Just last week, I noticed a rider literally dragging their horse from the stables towards the arena. The rider was about a meter in front of the horse’s head. Her face was red with effort! And her horse was literally going nowhere slowly. It occurred to me that so many riders make things really difficult for themselves by not having a few ground rules in place when it comes to their horse and their expectations.
And what better place to work on ground rules than on the ground? Beside your horse. Groundwork is an essential part of training your horse. It is where you can set expectations, create boundaries, explain ‘rules’, and develop partnerships.
Groundwork exercises also help you to refine your own skills as a rider. By simply having to figure out a slightly different way to ‘say’ something to your horse, you get to explore your own knowledge of the subject.
So, all of that being said, here are 3 groundwork exercises you can use this week when working with your horse…
Groundwork Exercise 1 – Backing Up
Going backward when asked is something that can benefit all horses and their riders! When you can ask your horse to reverse, it makes doing some of the daily activities so much easier when you ride. It also gives you more flexibility and options when it comes to moving your horse.
Backing up in a straight line will also work your horse physically and mentally. The key word is straight…
By working on improving this on the ground, and then later practicing while in the saddle, your horse will develop both sides of his body. By remaining straight, the symmetry will ensure equal development.
Groundwork Exercise 2 – Flexion
Flexion is one of those things that, as you and your horse begin to go deeper into training, will become very important. It is also something that you can begin encouraging while on the ground. And this will, again, have a positive impact when you are in the saddle.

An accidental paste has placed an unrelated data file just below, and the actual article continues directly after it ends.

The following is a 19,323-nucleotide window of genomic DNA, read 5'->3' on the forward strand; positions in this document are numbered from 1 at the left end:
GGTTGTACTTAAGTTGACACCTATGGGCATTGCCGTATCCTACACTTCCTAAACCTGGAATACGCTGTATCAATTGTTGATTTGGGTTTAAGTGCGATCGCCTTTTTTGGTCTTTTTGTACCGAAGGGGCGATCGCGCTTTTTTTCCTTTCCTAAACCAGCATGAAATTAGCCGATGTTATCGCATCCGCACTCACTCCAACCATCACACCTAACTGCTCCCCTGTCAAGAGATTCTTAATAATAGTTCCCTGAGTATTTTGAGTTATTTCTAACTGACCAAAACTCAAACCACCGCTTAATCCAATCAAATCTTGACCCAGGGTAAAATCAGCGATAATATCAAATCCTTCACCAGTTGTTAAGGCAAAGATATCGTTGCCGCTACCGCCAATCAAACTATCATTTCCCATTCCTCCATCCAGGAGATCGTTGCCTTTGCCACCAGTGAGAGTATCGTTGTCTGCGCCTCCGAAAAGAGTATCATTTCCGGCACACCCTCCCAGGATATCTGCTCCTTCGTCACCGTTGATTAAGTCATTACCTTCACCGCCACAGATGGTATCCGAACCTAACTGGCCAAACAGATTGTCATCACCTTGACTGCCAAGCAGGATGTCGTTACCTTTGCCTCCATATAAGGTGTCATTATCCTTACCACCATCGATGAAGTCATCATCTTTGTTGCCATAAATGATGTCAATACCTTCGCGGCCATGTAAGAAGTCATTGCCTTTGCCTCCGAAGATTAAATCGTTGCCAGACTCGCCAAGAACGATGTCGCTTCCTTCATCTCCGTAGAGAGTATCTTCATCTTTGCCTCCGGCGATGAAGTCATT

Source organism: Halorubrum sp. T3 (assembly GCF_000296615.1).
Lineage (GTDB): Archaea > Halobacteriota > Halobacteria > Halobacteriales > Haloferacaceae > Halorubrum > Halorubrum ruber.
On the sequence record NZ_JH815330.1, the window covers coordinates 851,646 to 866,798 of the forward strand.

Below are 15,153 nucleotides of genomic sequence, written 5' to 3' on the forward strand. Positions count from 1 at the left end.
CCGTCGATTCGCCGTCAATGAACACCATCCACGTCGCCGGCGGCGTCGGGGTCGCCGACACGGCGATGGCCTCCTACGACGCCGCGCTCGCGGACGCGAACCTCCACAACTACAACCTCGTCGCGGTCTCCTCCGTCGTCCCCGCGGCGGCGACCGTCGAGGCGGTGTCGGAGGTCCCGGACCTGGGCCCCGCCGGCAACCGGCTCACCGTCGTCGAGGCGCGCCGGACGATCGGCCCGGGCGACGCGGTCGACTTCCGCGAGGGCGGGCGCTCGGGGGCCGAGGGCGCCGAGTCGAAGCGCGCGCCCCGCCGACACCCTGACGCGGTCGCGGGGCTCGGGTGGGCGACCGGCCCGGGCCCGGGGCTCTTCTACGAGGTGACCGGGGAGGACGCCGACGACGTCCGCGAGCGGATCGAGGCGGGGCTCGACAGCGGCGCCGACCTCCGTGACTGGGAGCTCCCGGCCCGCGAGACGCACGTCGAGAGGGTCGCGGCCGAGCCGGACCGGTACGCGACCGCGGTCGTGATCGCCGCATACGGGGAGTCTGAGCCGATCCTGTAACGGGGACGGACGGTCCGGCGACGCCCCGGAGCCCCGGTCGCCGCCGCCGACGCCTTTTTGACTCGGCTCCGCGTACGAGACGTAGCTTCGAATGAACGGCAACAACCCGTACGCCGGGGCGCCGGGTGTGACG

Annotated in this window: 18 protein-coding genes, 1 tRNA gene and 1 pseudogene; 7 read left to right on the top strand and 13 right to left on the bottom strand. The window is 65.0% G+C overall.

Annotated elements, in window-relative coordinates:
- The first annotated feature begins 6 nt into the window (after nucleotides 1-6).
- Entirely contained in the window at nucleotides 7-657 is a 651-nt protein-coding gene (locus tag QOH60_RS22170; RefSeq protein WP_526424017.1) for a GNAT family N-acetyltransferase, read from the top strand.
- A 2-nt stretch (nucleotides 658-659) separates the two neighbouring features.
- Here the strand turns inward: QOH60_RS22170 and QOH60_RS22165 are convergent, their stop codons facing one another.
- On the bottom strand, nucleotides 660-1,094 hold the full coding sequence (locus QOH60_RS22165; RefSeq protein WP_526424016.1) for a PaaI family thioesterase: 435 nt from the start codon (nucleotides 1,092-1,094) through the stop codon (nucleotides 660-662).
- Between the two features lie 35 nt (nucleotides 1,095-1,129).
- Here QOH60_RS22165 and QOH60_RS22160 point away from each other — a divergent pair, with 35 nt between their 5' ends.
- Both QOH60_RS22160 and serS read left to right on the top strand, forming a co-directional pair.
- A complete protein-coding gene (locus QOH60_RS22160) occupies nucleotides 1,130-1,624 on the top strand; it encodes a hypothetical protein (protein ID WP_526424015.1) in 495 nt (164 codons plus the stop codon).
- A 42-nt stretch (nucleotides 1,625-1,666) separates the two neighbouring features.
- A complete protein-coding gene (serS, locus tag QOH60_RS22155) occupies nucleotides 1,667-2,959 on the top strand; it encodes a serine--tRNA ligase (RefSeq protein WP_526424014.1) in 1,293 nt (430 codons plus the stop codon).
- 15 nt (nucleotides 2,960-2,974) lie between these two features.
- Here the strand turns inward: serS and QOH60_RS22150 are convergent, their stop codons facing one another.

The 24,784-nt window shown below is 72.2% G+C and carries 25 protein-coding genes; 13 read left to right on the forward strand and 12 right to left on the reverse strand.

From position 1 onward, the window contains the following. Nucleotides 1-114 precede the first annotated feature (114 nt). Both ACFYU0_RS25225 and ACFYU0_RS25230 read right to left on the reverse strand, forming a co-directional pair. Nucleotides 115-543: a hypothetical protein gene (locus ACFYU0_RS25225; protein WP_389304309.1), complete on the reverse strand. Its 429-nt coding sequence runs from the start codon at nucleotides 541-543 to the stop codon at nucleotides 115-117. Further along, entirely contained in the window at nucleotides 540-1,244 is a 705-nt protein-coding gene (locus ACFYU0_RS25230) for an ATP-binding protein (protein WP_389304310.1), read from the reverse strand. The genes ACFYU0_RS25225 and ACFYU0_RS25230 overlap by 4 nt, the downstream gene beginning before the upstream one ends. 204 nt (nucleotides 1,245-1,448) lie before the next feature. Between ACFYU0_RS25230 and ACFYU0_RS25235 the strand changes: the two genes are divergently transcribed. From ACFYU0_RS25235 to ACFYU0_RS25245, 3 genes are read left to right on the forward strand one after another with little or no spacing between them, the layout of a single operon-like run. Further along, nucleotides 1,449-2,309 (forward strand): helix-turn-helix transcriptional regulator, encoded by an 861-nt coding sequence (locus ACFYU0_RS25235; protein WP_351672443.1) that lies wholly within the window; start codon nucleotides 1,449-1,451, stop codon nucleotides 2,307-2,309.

Flexion is often the key to transforming the work you and your horse are doing together. When you begin paying attention to correct flexion, it leads to an increased softness…
It is also important to remember to work both sides with your horse. Again, that all-important symmetry that is necessary to develop, stretch, and work your horse equally. Focus on the flexion of the head and neck initially. Keep in mind that any ‘movement’ in the right direction should be rewarded :)
Groundwork Exercise 3 – Pressure & Release
Applying pressure is how we ask questions and communicate what we want to our horses. We can use so many different aids, singularly or in combination, to apply pressure. Even your voice can apply pressure. However, pressure in and of itself is not enough.
In order for our horse to understand what we want, we must let him know when he does the thing we want after we ask. This is the release. Apply pressure to ask the question. Release pressure to say ‘affirm’ the response.
There are lots of groundwork exercises you can do that focus on this topic. One of my personal favorites is turn on the forehand. And, in both asking and working through each turn on the forehand, your horse also gets to put some of the flexion work to good use.
A Step-by-Step Groundwork Exercise
If you are keen to find out how you can begin using the “Increasing Suppleness Through Flexion Groundwork Exercise” to develop and train your horse today. Get the free guided audio training to use before or after your ride, to really begin introducing and increasing your horse’s flexion. And you will also get a bonus audio horse riding lesson as well to use when in the saddle to ask put some of your work into practice while riding.
The”Increasing Suppleness Through Flexion Groundwork Exercise” to develop and train your horse is 100% free and you can get yours when you CLICK HERE
Additional Links on Groundwork
- Groundwork for Riding 4 Week Program
- Groundwork for Horses and Rhythm in Training
- Groundwork; The Bookends in Your Riding
- 4 Ways to Work with Your Horse When Time is Short
- Why Enforcing Your Boundaries on the Ground Will Improve Your Riding
- Square Halt on the Ground
- Your Half Halt on the Ground with Your Horse